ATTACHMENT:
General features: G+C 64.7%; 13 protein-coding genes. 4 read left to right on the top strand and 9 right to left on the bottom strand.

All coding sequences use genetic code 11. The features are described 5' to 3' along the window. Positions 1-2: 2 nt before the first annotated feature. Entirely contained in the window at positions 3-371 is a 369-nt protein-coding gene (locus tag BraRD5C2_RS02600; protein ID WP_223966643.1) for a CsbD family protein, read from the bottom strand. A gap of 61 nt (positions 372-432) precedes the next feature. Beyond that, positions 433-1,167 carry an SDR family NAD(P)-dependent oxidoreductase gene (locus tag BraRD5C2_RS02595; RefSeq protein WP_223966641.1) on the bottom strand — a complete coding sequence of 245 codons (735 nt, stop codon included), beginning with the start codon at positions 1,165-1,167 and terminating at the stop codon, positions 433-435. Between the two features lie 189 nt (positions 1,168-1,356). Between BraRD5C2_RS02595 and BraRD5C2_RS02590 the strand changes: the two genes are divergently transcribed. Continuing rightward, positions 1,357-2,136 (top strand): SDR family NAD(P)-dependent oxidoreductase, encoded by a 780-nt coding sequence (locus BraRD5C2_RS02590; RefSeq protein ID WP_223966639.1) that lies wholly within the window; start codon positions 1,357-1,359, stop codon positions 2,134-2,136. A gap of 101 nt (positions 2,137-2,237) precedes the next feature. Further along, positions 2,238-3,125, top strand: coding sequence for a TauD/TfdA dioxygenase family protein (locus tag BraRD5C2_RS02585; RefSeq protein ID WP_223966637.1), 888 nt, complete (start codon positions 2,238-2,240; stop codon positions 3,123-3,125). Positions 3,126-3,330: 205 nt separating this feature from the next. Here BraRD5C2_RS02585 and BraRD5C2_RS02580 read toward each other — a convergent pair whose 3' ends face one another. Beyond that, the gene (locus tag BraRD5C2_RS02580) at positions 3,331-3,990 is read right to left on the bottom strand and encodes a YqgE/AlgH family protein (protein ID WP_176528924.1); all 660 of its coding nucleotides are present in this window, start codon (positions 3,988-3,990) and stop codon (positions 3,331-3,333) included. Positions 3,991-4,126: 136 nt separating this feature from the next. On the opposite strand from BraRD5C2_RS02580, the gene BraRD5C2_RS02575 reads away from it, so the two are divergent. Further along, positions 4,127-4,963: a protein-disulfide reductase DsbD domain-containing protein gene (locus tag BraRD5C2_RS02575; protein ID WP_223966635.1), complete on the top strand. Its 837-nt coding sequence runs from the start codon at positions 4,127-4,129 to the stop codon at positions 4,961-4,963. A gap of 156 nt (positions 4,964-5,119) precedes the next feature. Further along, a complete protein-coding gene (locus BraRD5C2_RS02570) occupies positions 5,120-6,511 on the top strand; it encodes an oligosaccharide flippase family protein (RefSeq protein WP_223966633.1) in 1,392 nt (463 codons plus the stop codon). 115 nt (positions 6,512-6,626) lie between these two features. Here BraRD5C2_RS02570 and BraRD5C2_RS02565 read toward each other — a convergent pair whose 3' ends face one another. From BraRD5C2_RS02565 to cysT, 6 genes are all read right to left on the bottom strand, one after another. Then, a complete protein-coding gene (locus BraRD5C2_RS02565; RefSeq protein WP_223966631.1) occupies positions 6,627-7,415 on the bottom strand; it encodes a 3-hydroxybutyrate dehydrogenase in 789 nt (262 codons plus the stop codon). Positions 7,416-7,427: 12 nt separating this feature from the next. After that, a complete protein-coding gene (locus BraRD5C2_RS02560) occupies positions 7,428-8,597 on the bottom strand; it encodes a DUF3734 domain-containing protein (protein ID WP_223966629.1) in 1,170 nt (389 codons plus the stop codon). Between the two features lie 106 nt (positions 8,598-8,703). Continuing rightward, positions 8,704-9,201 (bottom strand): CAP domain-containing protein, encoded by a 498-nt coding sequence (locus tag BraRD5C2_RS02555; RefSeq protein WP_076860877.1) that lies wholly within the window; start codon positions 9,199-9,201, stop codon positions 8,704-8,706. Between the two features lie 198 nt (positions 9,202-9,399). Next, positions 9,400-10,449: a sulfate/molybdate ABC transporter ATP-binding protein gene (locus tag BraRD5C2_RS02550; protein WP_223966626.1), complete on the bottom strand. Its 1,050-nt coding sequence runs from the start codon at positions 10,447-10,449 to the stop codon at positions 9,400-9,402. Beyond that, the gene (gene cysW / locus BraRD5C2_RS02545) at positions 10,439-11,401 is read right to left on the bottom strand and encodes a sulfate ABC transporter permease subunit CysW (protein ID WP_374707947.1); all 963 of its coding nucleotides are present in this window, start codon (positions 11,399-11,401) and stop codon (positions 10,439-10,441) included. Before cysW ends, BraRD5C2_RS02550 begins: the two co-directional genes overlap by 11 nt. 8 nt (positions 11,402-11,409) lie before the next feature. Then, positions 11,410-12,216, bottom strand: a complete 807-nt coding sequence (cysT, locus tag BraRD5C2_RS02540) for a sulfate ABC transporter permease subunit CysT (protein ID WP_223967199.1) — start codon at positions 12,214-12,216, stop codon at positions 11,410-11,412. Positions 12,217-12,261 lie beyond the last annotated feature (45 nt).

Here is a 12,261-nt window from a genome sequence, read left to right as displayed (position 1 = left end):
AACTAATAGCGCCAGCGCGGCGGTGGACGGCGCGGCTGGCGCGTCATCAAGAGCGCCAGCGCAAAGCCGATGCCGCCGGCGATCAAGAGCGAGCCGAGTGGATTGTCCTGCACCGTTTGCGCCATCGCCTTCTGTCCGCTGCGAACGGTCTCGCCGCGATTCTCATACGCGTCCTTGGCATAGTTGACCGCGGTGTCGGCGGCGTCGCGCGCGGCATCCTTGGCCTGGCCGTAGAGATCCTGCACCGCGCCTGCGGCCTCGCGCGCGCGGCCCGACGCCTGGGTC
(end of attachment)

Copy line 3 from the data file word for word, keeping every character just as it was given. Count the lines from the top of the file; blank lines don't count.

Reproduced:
Here is a 12,261-nt window from a genome sequence, read left to right as displayed (position 1 = left end):